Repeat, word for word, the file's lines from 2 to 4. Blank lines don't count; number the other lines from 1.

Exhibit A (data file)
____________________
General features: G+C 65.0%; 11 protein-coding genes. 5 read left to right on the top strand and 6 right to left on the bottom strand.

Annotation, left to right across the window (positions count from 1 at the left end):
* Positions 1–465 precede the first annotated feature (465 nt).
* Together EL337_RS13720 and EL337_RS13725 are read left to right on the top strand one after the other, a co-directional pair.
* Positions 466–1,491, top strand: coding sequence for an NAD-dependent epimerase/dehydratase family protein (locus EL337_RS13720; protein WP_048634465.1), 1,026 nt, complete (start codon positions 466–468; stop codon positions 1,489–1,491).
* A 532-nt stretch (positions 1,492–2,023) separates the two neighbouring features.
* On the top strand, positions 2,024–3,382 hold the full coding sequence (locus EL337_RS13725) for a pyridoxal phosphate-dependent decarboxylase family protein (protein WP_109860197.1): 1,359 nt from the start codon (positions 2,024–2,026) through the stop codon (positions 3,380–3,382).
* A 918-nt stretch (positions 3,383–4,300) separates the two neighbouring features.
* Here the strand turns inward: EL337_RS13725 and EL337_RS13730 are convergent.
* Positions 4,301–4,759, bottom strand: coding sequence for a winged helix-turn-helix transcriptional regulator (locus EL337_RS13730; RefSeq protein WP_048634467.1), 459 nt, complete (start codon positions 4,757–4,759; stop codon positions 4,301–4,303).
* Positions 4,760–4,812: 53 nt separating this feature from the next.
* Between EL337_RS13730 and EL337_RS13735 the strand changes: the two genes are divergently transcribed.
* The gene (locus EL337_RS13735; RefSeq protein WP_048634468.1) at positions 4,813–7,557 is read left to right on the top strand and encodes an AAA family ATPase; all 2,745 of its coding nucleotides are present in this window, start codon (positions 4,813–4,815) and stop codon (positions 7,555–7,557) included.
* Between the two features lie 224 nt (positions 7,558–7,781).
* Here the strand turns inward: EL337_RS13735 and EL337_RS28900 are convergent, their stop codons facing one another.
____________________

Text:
Annotation, left to right across the window (positions count from 1 at the left end):
* Positions 1–465 precede the first annotated feature (465 nt).
* Together EL337_RS13720 and EL337_RS13725 are read left to right on the top strand one after the other, a co-directional pair.